I think shaping clefts is the basic entry requirement to calling yourself a batmaker - anyone starting with a part made and turning it into a finished bat is definitely making bats, but I'd definitely defer to someone who presses and handles as well as just shaping. I'd love to be able to handle and press my own bats, but after I'd sunk a few grand into the necessary gear I'd have to be selling a lot to make it worthwhile!
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nivaga

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Re: What makes a batmaker?
« Reply #26 on: February 25, 2020, 09:07:16 AM »

I think shaping clefts is the basic entry requirement to calling yourself a batmaker

... Where does that leave those (well respected brands) that use CNC?  Pressing is clearly one of the most important steps and individual attention to pressing each cleft/bat is rightly promoted by most bat 'makers' as a USP. 

For me the next most important part is balance and that has to do with shaping the cleft ... but I guess what I cannot figure out is whether individual clefts vary sufficiently that hand shaping is a real advantage over cookie cuter CNC shaping ...? 
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edge

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Re: What makes a batmaker?
« Reply #27 on: February 25, 2020, 09:36:04 AM »

... Where does that leave those (well respected brands) that use CNC?  Pressing is clearly one of the most important steps and individual attention to pressing each cleft/bat is rightly promoted by most bat 'makers' as a USP. 

For me the next most important part is balance and that has to do with shaping the cleft ... but I guess what I cannot figure out is whether individual clefts vary sufficiently that hand shaping is a real advantage over cookie cuter CNC shaping ...?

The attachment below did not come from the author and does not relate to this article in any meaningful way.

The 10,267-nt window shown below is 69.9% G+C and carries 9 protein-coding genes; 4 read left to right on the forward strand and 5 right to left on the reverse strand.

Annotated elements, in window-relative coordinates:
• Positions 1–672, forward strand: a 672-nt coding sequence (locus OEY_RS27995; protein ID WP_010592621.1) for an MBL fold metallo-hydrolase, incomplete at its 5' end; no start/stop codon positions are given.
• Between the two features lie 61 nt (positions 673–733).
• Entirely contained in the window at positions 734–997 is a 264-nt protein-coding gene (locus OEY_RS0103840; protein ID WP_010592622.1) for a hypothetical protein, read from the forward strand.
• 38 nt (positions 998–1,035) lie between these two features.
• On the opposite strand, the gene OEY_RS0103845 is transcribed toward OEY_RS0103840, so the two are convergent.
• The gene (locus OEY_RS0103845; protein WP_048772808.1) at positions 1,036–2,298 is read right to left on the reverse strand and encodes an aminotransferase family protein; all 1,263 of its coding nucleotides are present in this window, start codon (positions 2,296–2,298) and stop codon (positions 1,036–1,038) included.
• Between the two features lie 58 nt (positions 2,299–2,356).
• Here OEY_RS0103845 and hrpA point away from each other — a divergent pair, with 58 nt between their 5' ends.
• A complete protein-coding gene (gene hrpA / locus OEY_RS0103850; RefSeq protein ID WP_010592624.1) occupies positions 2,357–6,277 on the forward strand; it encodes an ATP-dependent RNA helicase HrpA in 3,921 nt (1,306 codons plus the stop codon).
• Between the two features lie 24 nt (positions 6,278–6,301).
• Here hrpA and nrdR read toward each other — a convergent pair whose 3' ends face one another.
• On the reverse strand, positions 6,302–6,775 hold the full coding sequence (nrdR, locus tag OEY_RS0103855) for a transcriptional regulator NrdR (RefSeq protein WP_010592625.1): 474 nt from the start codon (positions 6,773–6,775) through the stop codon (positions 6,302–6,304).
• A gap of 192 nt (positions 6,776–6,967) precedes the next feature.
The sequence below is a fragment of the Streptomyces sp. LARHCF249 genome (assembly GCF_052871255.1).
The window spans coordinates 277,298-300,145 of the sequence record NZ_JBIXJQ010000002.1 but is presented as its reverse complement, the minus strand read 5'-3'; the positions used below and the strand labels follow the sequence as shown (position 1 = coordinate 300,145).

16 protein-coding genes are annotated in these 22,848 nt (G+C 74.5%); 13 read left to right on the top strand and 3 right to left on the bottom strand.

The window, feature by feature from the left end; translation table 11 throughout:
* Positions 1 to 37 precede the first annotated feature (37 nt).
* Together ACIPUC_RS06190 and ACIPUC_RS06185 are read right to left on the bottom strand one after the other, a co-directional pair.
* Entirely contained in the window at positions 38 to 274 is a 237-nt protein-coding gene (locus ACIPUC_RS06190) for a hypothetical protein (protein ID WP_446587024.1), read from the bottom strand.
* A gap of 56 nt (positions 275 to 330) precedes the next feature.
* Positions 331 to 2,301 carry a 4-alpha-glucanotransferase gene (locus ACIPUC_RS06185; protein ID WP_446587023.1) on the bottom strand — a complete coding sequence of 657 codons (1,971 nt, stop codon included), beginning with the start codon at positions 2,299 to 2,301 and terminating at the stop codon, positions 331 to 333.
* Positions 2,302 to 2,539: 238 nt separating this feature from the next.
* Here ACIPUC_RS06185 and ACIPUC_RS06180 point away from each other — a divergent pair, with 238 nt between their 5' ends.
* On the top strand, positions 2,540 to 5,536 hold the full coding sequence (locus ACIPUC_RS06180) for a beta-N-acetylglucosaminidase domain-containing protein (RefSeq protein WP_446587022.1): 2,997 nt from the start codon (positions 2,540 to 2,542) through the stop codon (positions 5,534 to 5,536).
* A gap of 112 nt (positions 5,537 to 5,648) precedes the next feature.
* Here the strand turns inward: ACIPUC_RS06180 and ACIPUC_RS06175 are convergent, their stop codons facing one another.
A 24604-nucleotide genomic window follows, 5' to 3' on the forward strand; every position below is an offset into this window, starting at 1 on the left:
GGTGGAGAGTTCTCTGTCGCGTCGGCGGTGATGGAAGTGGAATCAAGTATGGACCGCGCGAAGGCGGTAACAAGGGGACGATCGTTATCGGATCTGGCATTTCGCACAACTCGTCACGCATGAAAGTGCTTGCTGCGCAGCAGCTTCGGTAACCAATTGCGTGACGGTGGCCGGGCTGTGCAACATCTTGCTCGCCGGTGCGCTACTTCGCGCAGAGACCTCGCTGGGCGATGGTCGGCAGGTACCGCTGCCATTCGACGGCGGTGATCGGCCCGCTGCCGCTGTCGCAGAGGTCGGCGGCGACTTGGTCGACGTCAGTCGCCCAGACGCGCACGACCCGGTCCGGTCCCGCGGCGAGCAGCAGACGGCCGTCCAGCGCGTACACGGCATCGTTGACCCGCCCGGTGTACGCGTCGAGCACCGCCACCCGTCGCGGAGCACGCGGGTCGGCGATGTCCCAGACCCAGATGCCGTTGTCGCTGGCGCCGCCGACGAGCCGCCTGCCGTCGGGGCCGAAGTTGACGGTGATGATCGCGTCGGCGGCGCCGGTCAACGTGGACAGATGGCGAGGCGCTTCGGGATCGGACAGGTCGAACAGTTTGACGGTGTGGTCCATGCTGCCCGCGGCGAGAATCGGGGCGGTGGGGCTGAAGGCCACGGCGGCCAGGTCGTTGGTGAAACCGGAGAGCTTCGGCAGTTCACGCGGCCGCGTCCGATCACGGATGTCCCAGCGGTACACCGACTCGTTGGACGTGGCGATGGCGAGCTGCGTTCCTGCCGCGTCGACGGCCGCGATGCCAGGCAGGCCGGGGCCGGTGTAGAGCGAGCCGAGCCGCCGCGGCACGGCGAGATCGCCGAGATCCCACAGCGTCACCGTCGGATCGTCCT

People seriously underestimate the time and knowledge jump between having a CNC machine and some willow and producing cricket bats! There is a lot more to it than shoving clefts in one end and getting a finished bat out the other, just the skills required to automate part of the production are very different to the skills a traditional batmaker needs.

As for balance, I don't think that's a CNC vs hand made question - it's just time taken on each bat. Noone has a fully automated bat production line (at least not that I'm aware of!) so there's always human involvement, in most cases that will be the final finishing where fine balance adjustments take place anyway. On the other side, just because someone is making bats entirely with hand tools, that doesn't necessarily mean they're taking loads of time over balancing every stick.
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Yorkershire

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Re: What makes a batmaker?
« Reply #28 on: February 25, 2020, 10:01:11 AM »

Personally it's an issue I'm not bothered with but wanted to guage a few things...

I dont care if it is a cnc made  stickered up bat... or the whole thing hand made from scratch. What I dont like is when people get on their high horse about certain brands but yet brands they like or praise do similar. My point being if you are so anal about such stuff then your favourite batmaker shouldn't sell branded softs.

As long as brands are open I'm not bothered. I currently use a GM and have used Charlie French back in the day when he made everything from the handle to pressing.

I just don't like the selective bashing in here... point in case when people had a go at SS butterfly bats. Someone rightly pointed out if the batmaker or seller was different there would either be praise or wrath unleashed...
« Last Edit: February 25, 2020, 10:03:17 AM by Yorkershire »
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Re: What makes a batmaker?
« Reply #29 on: February 25, 2020, 10:16:04 AM »

I think you're missing the point @Yorkershire - people complain when they're misled. Noone is moaning about people sourcing nice bats and selling them under their own brand. People 'get on their high horse' when brands do things like build a reputation based on using a certain UK batmaker and market that heavily, then quietly switch to cheaper suppliers and put up prices. Sticker up brands that are well liked on here are ones that are honest and consistent about their sourcing. I've never seen a small UK brand claim to make their own softs.

Similarly noone was bagging SS butterflies, just some didn't like the price they were up for.